You’ll often find gaps and inefficiencies. The potential solutions then become the core of your future digital manufacturing strategy.
3. How are you collecting, storing and transferring information?
After reviewing your current strategy, look for silos where data can’t be easily accessed. Difficulty accessing vital information at the right time and place is a key source of errors and inefficiency for many manufacturers. Questions to ask include:
- Is vital data sitting unused on disconnected machines across the company?
- Do you use information from the supply chain?
- Does customer service have real-time information on production?
A comprehensive digital manufacturing strategy should eliminate the barriers between employees and the information they need to do their work better, faster and with fewer errors.
4. How do you want your company to operate in the future?
Consider the opportunities offered by digital manufacturing:
- Is increasing production speed or managing change a priority for you?
- Will you be focused on eliminating errors and waste, or moving employees to value-added work by automating processes?
Prioritising goals helps you shape and refine your strategy, and allows you to implement change in phases. Remember, the digital strategy should align with the business strategy, and the changes you make will have effects far beyond the shop floor. Consider this as you prioritise your initiatives.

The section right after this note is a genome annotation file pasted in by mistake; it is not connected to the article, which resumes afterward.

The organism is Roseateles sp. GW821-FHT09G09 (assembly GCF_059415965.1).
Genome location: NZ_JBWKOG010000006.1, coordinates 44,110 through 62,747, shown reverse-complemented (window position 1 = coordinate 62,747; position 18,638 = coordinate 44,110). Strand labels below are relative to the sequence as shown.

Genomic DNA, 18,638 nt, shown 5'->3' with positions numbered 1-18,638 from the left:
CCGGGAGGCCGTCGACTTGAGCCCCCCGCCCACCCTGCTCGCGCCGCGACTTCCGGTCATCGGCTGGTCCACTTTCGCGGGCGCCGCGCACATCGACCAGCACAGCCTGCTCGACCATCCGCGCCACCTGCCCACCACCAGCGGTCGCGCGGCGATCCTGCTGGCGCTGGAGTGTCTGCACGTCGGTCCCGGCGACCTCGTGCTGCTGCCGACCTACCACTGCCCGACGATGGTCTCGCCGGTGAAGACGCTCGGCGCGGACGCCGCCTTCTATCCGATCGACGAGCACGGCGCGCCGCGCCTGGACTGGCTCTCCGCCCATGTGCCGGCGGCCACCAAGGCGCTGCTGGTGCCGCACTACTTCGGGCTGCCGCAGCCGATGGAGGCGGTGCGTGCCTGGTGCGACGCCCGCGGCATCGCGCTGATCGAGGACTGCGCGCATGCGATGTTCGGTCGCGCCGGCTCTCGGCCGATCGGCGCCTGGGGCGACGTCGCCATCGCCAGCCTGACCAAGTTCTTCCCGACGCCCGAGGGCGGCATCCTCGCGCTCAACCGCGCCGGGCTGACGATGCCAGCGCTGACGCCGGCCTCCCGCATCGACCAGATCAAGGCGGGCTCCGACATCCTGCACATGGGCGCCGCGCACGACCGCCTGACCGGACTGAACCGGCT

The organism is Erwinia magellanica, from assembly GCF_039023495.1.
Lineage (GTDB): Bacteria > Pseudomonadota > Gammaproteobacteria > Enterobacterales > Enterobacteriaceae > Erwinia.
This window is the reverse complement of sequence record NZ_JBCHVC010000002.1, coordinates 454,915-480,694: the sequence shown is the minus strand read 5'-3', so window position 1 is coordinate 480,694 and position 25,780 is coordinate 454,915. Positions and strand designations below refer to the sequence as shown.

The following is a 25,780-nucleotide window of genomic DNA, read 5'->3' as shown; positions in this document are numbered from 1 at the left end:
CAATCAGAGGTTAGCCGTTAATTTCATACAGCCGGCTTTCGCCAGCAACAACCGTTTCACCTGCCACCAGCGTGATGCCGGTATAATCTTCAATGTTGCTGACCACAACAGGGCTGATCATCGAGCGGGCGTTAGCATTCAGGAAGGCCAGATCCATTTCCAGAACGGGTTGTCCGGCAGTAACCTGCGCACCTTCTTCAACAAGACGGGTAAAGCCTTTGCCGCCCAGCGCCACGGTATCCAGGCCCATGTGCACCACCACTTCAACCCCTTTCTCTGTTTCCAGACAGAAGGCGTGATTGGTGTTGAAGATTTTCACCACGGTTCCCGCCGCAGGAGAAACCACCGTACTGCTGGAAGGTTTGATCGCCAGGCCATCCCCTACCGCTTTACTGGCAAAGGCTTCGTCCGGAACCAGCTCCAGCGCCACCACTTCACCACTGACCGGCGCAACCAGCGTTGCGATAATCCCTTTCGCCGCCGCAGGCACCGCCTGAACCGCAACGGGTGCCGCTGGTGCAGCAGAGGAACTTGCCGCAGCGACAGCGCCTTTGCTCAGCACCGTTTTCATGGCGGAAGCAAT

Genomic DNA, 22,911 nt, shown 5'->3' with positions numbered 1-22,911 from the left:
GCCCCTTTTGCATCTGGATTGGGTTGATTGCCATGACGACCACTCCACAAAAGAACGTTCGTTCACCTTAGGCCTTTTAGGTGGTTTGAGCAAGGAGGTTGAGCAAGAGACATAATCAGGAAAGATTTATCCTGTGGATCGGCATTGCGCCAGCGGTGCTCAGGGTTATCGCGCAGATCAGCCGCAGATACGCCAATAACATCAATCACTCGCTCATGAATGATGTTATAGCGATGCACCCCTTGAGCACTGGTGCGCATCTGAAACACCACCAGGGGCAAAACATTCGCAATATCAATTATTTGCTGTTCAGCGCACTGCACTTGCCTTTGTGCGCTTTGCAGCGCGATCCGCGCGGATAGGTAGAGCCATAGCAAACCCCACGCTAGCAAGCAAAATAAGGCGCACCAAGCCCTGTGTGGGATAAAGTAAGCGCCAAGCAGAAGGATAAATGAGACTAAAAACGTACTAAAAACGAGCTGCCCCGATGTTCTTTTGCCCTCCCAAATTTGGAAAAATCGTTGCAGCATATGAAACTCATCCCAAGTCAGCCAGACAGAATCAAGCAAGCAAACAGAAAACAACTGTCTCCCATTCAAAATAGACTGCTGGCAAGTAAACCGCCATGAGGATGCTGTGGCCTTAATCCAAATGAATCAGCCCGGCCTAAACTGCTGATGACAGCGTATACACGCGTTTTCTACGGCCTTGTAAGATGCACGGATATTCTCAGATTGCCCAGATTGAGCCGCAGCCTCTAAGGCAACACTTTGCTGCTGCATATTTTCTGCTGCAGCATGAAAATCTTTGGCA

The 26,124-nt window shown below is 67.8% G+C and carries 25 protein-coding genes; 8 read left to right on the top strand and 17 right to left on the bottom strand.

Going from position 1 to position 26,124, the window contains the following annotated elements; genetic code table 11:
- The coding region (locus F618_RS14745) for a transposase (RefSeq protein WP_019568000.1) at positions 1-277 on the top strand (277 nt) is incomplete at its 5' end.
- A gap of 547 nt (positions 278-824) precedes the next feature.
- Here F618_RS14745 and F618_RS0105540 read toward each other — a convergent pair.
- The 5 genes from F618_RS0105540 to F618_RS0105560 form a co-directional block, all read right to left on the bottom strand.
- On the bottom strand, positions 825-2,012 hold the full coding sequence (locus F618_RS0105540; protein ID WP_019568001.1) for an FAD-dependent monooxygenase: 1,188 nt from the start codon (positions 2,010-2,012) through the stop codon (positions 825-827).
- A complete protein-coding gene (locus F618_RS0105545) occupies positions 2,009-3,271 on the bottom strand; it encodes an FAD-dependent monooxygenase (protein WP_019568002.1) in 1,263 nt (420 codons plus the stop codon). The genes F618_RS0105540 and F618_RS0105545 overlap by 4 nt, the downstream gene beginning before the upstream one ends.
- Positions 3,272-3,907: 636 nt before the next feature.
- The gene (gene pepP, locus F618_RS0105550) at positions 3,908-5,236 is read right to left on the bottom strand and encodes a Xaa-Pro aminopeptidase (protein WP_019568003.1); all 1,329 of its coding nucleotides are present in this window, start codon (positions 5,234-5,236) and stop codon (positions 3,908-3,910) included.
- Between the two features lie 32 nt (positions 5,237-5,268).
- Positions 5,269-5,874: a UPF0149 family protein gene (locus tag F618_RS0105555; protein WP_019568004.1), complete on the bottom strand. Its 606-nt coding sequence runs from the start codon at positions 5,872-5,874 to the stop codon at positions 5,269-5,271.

5. What early success can you find to jump-start your digital strategy?
Start off on the right foot by identifying the low-hanging fruit in your digital strategy. You will discover relatively simple items in your strategy that deliver an early ROI to help pay for and enable later phases.
For example, paper is a source of errors and costs for many manufacturers. A paperless manufacturing system can be implemented relatively quickly, depending on your current processes. The system adds value almost immediately and will become the foundation for your overall strategy, including collecting machine data via the Industrial Internet (IIOT) or adding visual work instructions.
In a nutshell, Industry 4.0 technologies may be exactly what you need in order to create lean supply chains and networks. Not only will your operations processes become more efficient, but new possibilities will assist in increasing your organisation’s competitiveness and will reduce risks in operations. After all, lean is about doing more with less – now and in the future.
|The TRACC framework helps organisations build standardised and integrated good practice and performance capacity across their Plan, Source, Make and Deliver functions. Simultaneously it accelerates their collaboration and alignment capacity to build world class end-to-end value chains, enabling the organisation itself to become the ultimate source of sustainable competitive advantage.|